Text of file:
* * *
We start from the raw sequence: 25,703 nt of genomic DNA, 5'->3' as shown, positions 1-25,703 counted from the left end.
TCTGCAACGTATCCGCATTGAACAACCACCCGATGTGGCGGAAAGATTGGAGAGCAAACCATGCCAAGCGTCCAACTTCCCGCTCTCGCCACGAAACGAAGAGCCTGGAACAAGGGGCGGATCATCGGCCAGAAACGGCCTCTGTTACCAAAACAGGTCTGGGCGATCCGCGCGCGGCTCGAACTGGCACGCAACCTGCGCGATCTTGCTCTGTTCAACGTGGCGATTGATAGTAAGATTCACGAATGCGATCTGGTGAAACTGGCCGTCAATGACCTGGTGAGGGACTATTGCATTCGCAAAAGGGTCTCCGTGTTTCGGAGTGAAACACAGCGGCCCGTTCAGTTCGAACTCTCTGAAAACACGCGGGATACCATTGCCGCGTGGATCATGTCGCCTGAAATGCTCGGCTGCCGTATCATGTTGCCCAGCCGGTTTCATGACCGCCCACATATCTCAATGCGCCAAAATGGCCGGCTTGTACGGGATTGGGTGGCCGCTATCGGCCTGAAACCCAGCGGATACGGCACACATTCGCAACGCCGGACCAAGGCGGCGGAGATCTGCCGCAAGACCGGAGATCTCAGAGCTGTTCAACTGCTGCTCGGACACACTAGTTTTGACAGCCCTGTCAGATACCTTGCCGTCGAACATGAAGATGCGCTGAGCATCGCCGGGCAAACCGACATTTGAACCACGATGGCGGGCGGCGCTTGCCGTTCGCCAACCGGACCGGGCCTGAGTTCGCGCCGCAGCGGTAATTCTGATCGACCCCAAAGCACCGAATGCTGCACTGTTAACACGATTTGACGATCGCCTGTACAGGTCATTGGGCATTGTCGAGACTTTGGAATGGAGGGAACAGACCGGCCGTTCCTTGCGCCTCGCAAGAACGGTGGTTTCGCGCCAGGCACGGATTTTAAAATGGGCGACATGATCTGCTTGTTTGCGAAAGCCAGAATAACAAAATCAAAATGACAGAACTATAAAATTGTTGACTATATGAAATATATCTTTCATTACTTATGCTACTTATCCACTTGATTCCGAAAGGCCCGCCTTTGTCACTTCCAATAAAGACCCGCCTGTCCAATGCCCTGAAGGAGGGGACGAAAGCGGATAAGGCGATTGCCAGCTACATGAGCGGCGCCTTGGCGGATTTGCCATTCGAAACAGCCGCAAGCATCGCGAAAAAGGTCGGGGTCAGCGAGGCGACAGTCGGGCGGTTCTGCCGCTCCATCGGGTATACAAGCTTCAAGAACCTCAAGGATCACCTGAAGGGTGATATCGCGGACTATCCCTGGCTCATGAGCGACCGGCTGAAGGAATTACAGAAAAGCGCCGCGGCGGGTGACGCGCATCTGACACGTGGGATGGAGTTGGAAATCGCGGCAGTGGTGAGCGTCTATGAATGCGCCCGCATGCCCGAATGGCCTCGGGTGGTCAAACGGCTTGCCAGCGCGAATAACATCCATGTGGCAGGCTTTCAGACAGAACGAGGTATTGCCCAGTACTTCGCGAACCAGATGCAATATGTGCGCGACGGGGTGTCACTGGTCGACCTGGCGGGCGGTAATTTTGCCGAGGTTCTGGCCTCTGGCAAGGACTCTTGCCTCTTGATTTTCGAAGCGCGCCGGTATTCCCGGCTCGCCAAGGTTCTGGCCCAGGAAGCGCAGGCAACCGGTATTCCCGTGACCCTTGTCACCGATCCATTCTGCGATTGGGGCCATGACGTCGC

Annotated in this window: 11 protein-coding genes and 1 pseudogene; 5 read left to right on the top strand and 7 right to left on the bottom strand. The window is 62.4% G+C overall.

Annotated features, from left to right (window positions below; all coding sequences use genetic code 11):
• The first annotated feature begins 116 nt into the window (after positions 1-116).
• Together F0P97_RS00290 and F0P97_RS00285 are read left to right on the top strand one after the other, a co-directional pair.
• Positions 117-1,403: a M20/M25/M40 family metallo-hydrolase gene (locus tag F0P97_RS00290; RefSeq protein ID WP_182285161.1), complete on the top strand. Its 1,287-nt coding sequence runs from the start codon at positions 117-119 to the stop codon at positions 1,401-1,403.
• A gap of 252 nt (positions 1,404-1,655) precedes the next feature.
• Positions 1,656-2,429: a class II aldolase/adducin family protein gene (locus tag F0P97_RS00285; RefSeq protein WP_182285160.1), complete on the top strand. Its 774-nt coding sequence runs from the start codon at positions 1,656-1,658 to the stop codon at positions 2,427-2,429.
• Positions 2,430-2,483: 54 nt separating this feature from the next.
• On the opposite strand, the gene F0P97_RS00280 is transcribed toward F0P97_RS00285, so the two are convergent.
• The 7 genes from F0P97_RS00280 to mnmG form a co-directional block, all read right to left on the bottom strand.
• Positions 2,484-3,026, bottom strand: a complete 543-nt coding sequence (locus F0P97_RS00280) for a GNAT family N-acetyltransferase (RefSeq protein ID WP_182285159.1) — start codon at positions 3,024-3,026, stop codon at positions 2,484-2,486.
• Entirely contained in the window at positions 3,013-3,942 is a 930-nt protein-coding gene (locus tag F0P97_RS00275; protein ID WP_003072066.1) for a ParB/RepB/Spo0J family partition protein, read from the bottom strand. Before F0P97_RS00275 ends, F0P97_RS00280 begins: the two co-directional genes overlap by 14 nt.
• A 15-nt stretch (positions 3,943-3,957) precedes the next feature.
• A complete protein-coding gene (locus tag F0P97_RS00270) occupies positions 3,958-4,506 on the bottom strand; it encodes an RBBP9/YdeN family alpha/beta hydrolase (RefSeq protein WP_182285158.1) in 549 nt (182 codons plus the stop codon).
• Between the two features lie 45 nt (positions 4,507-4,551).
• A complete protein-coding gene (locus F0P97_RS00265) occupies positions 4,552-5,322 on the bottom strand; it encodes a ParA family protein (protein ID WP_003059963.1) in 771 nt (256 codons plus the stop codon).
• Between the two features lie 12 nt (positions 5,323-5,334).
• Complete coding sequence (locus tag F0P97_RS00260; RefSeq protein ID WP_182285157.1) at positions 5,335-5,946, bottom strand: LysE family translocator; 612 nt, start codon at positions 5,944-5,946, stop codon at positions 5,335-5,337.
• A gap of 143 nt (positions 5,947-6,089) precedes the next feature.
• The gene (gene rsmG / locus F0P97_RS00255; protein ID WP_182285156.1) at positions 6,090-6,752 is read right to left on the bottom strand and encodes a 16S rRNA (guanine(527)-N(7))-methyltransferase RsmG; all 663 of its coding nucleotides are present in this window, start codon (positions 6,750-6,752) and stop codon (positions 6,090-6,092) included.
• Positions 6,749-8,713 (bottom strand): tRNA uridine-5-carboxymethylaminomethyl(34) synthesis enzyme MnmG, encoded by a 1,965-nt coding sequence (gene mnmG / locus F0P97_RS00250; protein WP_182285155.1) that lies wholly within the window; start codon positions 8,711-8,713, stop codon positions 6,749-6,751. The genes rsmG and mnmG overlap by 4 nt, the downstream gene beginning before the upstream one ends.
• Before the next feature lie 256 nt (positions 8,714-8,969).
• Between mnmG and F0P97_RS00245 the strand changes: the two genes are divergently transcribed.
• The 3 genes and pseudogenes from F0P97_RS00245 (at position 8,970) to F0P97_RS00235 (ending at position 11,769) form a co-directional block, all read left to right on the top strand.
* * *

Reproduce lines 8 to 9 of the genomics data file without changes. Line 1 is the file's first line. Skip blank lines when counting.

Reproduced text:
• A gap of 252 nt (positions 1,404-1,655) precedes the next feature.
• Positions 1,656-2,429: a class II aldolase/adducin family protein gene (locus tag F0P97_RS00285; RefSeq protein WP_182285160.1), complete on the top strand. Its 774-nt coding sequence runs from the start codon at positions 1,656-1,658 to the stop codon at positions 2,427-2,429.